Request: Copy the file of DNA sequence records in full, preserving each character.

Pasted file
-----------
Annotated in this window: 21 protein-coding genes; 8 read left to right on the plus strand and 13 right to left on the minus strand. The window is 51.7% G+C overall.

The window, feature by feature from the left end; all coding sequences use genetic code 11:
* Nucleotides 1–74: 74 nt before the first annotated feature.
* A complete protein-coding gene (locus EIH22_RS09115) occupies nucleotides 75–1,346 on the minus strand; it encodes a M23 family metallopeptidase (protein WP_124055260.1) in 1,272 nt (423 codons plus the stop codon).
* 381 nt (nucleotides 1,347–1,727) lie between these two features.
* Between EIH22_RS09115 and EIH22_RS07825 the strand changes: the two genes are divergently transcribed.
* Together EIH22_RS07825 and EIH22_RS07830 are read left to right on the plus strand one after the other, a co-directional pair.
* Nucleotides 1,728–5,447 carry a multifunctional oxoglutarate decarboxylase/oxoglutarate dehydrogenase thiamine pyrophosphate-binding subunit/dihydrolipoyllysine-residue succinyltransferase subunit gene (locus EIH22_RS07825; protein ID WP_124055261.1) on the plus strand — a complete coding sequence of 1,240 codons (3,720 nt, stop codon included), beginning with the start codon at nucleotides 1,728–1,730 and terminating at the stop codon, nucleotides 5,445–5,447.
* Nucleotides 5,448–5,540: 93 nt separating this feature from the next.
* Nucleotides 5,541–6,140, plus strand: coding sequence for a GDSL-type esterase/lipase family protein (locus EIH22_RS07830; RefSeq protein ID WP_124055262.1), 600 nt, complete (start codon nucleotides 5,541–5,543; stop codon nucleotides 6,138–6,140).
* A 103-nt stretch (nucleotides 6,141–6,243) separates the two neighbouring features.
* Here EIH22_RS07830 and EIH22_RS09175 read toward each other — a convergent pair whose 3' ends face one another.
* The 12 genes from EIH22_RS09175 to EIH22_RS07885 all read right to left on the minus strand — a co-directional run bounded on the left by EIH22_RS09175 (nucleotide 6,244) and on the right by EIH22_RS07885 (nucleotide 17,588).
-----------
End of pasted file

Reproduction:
Annotated in this window: 21 protein-coding genes; 8 read left to right on the plus strand and 13 right to left on the minus strand. The window is 51.7% G+C overall.

The window, feature by feature from the left end; all coding sequences use genetic code 11:
* Nucleotides 1–74: 74 nt before the first annotated feature.
* A complete protein-coding gene (locus EIH22_RS09115) occupies nucleotides 75–1,346 on the minus strand; it encodes a M23 family metallopeptidase (protein WP_124055260.1) in 1,272 nt (423 codons plus the stop codon).
* 381 nt (nucleotides 1,347–1,727) lie between these two features.
* Between EIH22_RS09115 and EIH22_RS07825 the strand changes: the two genes are divergently transcribed.
* Together EIH22_RS07825 and EIH22_RS07830 are read left to right on the plus strand one after the other, a co-directional pair.
* Nucleotides 1,728–5,447 carry a multifunctional oxoglutarate decarboxylase/oxoglutarate dehydrogenase thiamine pyrophosphate-binding subunit/dihydrolipoyllysine-residue succinyltransferase subunit gene (locus EIH22_RS07825; protein ID WP_124055261.1) on the plus strand — a complete coding sequence of 1,240 codons (3,720 nt, stop codon included), beginning with the start codon at nucleotides 1,728–1,730 and terminating at the stop codon, nucleotides 5,445–5,447.
* Nucleotides 5,448–5,540: 93 nt separating this feature from the next.
* Nucleotides 5,541–6,140, plus strand: coding sequence for a GDSL-type esterase/lipase family protein (locus EIH22_RS07830; RefSeq protein ID WP_124055262.1), 600 nt, complete (start codon nucleotides 5,541–5,543; stop codon nucleotides 6,138–6,140).
* A 103-nt stretch (nucleotides 6,141–6,243) separates the two neighbouring features.
* Here EIH22_RS07830 and EIH22_RS09175 read toward each other — a convergent pair whose 3' ends face one another.
* The 12 genes from EIH22_RS09175 to EIH22_RS07885 all read right to left on the minus strand — a co-directional run bounded on the left by EIH22_RS09175 (nucleotide 6,244) and on the right by EIH22_RS07885 (nucleotide 17,588).